Chevron Corp.’s $40 billion Australian natural gas project will drive a global hunt for construction workers and has prompted calls to ease immigration rules to prevent labor shortages and cost overruns at energy and mining projects fueling the country’s economy.
Contractors for Chevron and partners Exxon Mobil Corp. and Royal Dutch Shell Plc in the Gorgon liquefied natural gas plant plan to pay premiums of as much as 40 percent for welders, pipe fitters, project managers and engineers, recruiters said. They expect to hire in the Middle East, Latin America and Europe.
Gorgon is the largest of more than a dozen LNG ventures in Australia targeting Asian demand for cleaner-burning fuels. It will compete for staff with Woodside Petroleum Ltd., which said Nov. 20 the cost of its $12 billion Pluto LNG project may surge by as much as $1 billion, partly because of labor expenses.
“This doesn’t bode well for Australia’s mega projects,” Woodside Chief Executive Officer Don Voelte said in a Nov. 25 interview at the Perth headquarters of the country’s second- largest oil and gas producer. “It’s going to be a stretch when more than one company is trying to build these things.”
The Chevron and Woodside investments are among more than $90 billion of resources projects expected to generate about 40,000 construction jobs in Western Australia alone, a state government report shows. Voelte wants the federal government to relax immigration regulations for overseas workers and has started an equity incentive plan to retain staff.
“For Woodside we believe it is a race to capture or not lose the workforce to Chevron, a significant risk for Woodside’s growth plans,” JPMorgan Chase & Co. analyst Mark Greenwood wrote in a Nov. 25 report.
About 80 natural resource ventures to be built in the next decade may increase demand for skilled workers by as much as 70 percent, Energy Minister Martin Ferguson said in a Nov. 30 speech in Perth to mark the start of construction of Gorgon on Barrow Island, a nature reserve about 50 kilometers (31 miles) off the northwestern coast.
Prime Minister Kevin Rudd has tasked a group of government, immigration and industry officials to help companies such as Chevron and BHP Billiton Ltd. find 70,000 workers in the next decade, making Gorgon its top priority.
“A series of cost overruns could discourage future investments,” Gary Gray, chairman of the Rudd-appointed group and Parliamentary Secretary for Western and Northern Australia, said by phone. “The urgency is to ensure as best as we can the adequacy of labor to deliver projects on time and on budget.”
About 80 percent of oil and gas industry employers in Australia said in a survey they intend to increase salaries in the next 12 months, Matt Underhill, managing director at recruiting firm Hays, said from Sydney. Professionals in the pipeline industry currently earn $191,000 annually on average in Australia, he said.
“The expertise is specialized, so there’s going to be a premium paid for that type of labor,” said John Hirjee, an analyst at Deutsche Bank AG in Melbourne same day payday loans. Labor may account for 10 to 20 percent of costs at Australian LNG projects, he said.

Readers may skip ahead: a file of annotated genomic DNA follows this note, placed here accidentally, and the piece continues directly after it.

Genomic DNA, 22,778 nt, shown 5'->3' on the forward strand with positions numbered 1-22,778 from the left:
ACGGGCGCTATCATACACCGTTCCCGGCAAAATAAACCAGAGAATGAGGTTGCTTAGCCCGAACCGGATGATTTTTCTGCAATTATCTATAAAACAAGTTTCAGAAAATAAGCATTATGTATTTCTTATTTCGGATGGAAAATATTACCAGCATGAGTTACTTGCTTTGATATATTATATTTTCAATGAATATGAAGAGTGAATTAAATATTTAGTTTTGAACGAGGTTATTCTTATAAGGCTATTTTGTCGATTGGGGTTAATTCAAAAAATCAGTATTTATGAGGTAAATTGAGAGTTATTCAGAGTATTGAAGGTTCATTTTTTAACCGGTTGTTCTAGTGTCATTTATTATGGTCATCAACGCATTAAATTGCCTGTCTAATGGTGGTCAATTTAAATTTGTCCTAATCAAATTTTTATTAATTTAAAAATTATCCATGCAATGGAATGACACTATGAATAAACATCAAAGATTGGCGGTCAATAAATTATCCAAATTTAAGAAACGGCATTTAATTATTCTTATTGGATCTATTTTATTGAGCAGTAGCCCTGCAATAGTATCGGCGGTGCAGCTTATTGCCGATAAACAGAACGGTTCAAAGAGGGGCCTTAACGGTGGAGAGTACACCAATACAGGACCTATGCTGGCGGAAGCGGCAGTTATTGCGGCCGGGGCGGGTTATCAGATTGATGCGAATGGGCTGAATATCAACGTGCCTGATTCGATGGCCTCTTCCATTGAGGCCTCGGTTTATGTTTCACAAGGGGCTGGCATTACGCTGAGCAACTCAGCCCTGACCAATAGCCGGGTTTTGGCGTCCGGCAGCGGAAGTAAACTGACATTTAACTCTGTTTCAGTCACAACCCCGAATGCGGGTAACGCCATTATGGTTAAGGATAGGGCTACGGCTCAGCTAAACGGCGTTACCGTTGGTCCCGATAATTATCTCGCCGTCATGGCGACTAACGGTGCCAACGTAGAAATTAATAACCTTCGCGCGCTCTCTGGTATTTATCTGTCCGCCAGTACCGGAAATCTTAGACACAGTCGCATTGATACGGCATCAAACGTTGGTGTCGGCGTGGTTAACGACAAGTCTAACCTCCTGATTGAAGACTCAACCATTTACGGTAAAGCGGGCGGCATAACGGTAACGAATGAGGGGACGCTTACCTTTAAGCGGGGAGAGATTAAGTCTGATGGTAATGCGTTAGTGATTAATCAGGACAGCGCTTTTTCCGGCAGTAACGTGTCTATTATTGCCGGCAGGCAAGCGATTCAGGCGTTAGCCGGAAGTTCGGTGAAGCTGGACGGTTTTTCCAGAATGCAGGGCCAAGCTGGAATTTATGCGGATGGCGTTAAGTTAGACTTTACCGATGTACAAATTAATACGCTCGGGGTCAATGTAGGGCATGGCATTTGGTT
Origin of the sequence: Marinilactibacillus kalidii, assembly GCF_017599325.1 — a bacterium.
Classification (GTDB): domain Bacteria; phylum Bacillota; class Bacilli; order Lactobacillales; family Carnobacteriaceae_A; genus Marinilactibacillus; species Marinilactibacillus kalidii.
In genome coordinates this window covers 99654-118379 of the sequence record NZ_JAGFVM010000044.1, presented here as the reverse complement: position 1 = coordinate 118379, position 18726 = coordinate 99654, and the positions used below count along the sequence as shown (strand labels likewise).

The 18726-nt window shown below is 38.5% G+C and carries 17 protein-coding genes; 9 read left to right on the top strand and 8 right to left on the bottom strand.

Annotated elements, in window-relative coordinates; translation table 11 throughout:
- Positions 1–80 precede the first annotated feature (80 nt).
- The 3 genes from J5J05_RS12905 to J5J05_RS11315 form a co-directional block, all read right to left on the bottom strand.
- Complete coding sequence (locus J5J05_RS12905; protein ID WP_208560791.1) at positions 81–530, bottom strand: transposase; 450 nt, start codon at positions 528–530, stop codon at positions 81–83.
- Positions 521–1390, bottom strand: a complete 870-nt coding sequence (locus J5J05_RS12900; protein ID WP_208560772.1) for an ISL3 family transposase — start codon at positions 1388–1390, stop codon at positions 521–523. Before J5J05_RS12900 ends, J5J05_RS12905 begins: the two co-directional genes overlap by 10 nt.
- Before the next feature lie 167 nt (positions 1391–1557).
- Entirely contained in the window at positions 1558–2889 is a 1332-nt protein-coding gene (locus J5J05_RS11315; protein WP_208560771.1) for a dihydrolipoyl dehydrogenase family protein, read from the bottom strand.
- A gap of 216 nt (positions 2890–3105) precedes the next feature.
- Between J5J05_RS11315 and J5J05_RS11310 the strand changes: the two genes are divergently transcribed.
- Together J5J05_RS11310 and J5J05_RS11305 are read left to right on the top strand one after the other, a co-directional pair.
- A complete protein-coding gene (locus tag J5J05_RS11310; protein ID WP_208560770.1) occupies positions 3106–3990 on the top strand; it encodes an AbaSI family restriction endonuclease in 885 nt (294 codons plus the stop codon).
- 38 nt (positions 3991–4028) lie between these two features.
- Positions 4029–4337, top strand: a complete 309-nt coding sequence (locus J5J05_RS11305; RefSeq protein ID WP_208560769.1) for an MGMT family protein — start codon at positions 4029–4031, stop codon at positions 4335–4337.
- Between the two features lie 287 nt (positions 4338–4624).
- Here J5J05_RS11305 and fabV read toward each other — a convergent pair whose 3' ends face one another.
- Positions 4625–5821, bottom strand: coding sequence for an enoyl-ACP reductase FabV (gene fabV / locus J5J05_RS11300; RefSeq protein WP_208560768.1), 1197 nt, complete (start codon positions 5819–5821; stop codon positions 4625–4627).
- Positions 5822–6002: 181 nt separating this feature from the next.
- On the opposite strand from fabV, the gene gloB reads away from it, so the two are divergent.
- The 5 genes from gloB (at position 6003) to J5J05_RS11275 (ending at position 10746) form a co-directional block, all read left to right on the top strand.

Contractors may offer workers as much as 40 percent more than they could earn in Sydney to entice them to Barrow Island, said John Downing of Downing Teal Pty. The company and other recruiting firms hiring for ventures including Gorgon will extend their search to the Middle East and Latin America, he said.
Leighton Holdings Ltd., whose units have won A$1.3 billion of Gorgon work, has in the past hired electricians in Serbia and welders in South Korea, said spokesman Justin Grogan.
Officials with Western Australia’s Department of Training and Workforce Development have met with Chevron to discuss labor needs, Simon Walker, an executive director at the department, said in e-mailed comments.
The department is working on a proposal to tackle the looming shortage and “strategic immigration will be a key consideration factored into the plan,” he wrote.
“Capacity constraints can lead to escalating labor costs, increasing prices and ultimately, they can threaten the viability of enterprises, which negatively affects economic growth and the well-being of the population,” Walker said.
A Chevron advertising campaign to tout Gorgon includes a television commercial with the line “creating thousands of jobs and providing opportunities for generations to come.”
It’s a “sexy project” that should have an advantage in securing labor, Colin Beckett, the venture’s general manager, said on Barrow Island in October. A thousand applicants have chased 30 or 40 positions in some cases, he said. Welders and instrument technicians will prove harder to find.
Conditions for those living on Barrow Island, where average temperatures reach as high as 34 degrees Celsius (93 Fahrenheit), will be improved by access to the Internet, cable television, gyms, swimming pools and a golf driving range.
“We think Barrow Island will be attractive to a lot of people,” Beckett said.
One Gorgon contractor is offering A$300,000 ($280,000) for a manager to assess risk and as much as A$135,000 for a contracts administrator, according to advertisements placed by Downing Teal. Engineers will earn “well into six figures,” John Downing said.
A labor shortage that confronted Australian mining and energy during a previous boom is set to return BHP Chief Executive Officer Marius Kloppers said last month. “Just two short years ago there was a massive talent gap in the resources industry,” he said in a Nov. 18 speech. “I believe this gap will return along with demand.”
Gas project developers have built the risk of rising labor bills into their plans and are having LNG processing units built in lower-cost Asian countries and reassembled in Australia to cut expenses, Deutsche Bank’s Hirjee said.
“That’s not to say these cost blow-outs may not happen,” he said. “They could.”